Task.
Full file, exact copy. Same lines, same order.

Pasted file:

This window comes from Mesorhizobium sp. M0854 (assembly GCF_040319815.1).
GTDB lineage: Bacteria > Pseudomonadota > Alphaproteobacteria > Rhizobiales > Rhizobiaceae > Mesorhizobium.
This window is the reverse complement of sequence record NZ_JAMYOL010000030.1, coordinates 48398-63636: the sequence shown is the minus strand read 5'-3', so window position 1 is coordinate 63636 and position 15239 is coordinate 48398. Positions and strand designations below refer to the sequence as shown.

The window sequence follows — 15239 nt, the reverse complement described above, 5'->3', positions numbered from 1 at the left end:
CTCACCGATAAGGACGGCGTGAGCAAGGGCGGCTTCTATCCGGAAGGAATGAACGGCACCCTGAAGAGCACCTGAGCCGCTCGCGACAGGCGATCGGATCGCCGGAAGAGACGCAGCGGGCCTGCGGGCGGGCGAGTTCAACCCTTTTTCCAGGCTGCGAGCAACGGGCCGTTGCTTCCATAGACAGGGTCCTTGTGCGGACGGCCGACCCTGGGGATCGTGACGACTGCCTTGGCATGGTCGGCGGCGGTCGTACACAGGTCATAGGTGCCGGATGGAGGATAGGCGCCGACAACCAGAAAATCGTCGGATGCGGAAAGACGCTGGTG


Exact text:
This window comes from Mesorhizobium sp. M0854 (assembly GCF_040319815.1).
GTDB lineage: Bacteria > Pseudomonadota > Alphaproteobacteria > Rhizobiales > Rhizobiaceae > Mesorhizobium.
This window is the reverse complement of sequence record NZ_JAMYOL010000030.1, coordinates 48398-63636: the sequence shown is the minus strand read 5'-3', so window position 1 is coordinate 63636 and position 15239 is coordinate 48398. Positions and strand designations below refer to the sequence as shown.

The window sequence follows — 15239 nt, the reverse complement described above, 5'->3', positions numbered from 1 at the left end:
CTCACCGATAAGGACGGCGTGAGCAAGGGCGGCTTCTATCCGGAAGGAATGAACGGCACCCTGAAGAGCACCTGAGCCGCTCGCGACAGGCGATCGGATCGCCGGAAGAGACGCAGCGGGCCTGCGGGCGGGCGAGTTCAACCCTTTTTCCAGGCTGCGAGCAACGGGCCGTTGCTTCCATAGACAGGGTCCTTGTGCGGACGGCCGACCCTGGGGATCGTGACGACTGCCTTGGCATGGTCGGCGGCGGTCGTACACAGGTCATAGGTGCCGGATGGAGGATAGGCGCCGACAACCAGAAAATCGTCGGATGCGGAAAGACGCTGGTG